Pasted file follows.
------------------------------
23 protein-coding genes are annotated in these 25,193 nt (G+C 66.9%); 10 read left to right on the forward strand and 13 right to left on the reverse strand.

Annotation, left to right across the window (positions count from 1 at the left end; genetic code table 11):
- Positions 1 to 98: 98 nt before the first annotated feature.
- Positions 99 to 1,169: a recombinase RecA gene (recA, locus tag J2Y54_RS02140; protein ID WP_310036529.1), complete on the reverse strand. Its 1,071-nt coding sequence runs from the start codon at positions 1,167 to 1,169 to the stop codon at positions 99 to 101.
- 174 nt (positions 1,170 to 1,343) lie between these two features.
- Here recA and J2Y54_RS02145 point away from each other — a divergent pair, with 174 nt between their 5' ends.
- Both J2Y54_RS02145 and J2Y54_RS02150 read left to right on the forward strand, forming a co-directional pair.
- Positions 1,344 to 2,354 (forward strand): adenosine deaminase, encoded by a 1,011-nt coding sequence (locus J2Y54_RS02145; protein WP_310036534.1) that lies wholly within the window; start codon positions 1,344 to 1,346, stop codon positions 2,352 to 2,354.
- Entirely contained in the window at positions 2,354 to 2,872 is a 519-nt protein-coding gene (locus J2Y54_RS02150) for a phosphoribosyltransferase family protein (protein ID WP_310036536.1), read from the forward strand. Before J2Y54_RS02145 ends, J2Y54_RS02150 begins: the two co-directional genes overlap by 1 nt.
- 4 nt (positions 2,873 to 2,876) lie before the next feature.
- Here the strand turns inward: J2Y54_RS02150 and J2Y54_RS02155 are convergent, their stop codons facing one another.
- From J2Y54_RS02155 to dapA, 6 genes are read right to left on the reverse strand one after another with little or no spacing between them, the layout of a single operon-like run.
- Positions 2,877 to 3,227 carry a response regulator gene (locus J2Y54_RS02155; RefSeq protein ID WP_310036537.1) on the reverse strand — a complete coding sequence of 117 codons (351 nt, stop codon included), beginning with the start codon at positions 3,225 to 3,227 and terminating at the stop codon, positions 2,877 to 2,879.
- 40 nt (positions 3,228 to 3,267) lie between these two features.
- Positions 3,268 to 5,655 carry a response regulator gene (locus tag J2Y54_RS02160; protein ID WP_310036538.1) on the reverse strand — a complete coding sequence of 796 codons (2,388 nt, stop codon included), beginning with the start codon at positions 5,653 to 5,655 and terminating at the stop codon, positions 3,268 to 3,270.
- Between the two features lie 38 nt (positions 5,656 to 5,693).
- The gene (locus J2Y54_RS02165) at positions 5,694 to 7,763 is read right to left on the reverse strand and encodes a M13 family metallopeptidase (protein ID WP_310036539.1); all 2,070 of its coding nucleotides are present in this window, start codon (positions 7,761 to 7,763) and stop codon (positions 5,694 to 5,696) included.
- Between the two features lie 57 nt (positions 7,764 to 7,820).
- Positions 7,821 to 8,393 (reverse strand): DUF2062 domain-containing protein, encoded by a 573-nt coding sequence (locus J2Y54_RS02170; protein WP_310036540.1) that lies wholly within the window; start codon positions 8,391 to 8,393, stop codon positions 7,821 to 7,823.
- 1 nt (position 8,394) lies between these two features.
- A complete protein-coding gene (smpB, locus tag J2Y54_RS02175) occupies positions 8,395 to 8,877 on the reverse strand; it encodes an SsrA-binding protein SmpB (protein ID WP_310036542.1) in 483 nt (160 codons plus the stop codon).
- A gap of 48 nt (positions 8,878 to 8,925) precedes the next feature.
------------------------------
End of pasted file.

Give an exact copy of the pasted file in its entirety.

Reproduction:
23 protein-coding genes are annotated in these 25,193 nt (G+C 66.9%); 10 read left to right on the forward strand and 13 right to left on the reverse strand.

Annotation, left to right across the window (positions count from 1 at the left end; genetic code table 11):
- Positions 1 to 98: 98 nt before the first annotated feature.
- Positions 99 to 1,169: a recombinase RecA gene (recA, locus tag J2Y54_RS02140; protein ID WP_310036529.1), complete on the reverse strand. Its 1,071-nt coding sequence runs from the start codon at positions 1,167 to 1,169 to the stop codon at positions 99 to 101.
- 174 nt (positions 1,170 to 1,343) lie between these two features.
- Here recA and J2Y54_RS02145 point away from each other — a divergent pair, with 174 nt between their 5' ends.
- Both J2Y54_RS02145 and J2Y54_RS02150 read left to right on the forward strand, forming a co-directional pair.
- Positions 1,344 to 2,354 (forward strand): adenosine deaminase, encoded by a 1,011-nt coding sequence (locus J2Y54_RS02145; protein WP_310036534.1) that lies wholly within the window; start codon positions 1,344 to 1,346, stop codon positions 2,352 to 2,354.
- Entirely contained in the window at positions 2,354 to 2,872 is a 519-nt protein-coding gene (locus J2Y54_RS02150) for a phosphoribosyltransferase family protein (protein ID WP_310036536.1), read from the forward strand. Before J2Y54_RS02145 ends, J2Y54_RS02150 begins: the two co-directional genes overlap by 1 nt.
- 4 nt (positions 2,873 to 2,876) lie before the next feature.
- Here the strand turns inward: J2Y54_RS02150 and J2Y54_RS02155 are convergent, their stop codons facing one another.
- From J2Y54_RS02155 to dapA, 6 genes are read right to left on the reverse strand one after another with little or no spacing between them, the layout of a single operon-like run.
- Positions 2,877 to 3,227 carry a response regulator gene (locus J2Y54_RS02155; RefSeq protein ID WP_310036537.1) on the reverse strand — a complete coding sequence of 117 codons (351 nt, stop codon included), beginning with the start codon at positions 3,225 to 3,227 and terminating at the stop codon, positions 2,877 to 2,879.
- 40 nt (positions 3,228 to 3,267) lie between these two features.
- Positions 3,268 to 5,655 carry a response regulator gene (locus tag J2Y54_RS02160; protein ID WP_310036538.1) on the reverse strand — a complete coding sequence of 796 codons (2,388 nt, stop codon included), beginning with the start codon at positions 5,653 to 5,655 and terminating at the stop codon, positions 3,268 to 3,270.
- Between the two features lie 38 nt (positions 5,656 to 5,693).
- The gene (locus J2Y54_RS02165) at positions 5,694 to 7,763 is read right to left on the reverse strand and encodes a M13 family metallopeptidase (protein ID WP_310036539.1); all 2,070 of its coding nucleotides are present in this window, start codon (positions 7,761 to 7,763) and stop codon (positions 5,694 to 5,696) included.
- Between the two features lie 57 nt (positions 7,764 to 7,820).
- Positions 7,821 to 8,393 (reverse strand): DUF2062 domain-containing protein, encoded by a 573-nt coding sequence (locus J2Y54_RS02170; protein WP_310036540.1) that lies wholly within the window; start codon positions 8,391 to 8,393, stop codon positions 7,821 to 7,823.
- 1 nt (position 8,394) lies between these two features.
- A complete protein-coding gene (smpB, locus tag J2Y54_RS02175) occupies positions 8,395 to 8,877 on the reverse strand; it encodes an SsrA-binding protein SmpB (protein ID WP_310036542.1) in 483 nt (160 codons plus the stop codon).
- A gap of 48 nt (positions 8,878 to 8,925) precedes the next feature.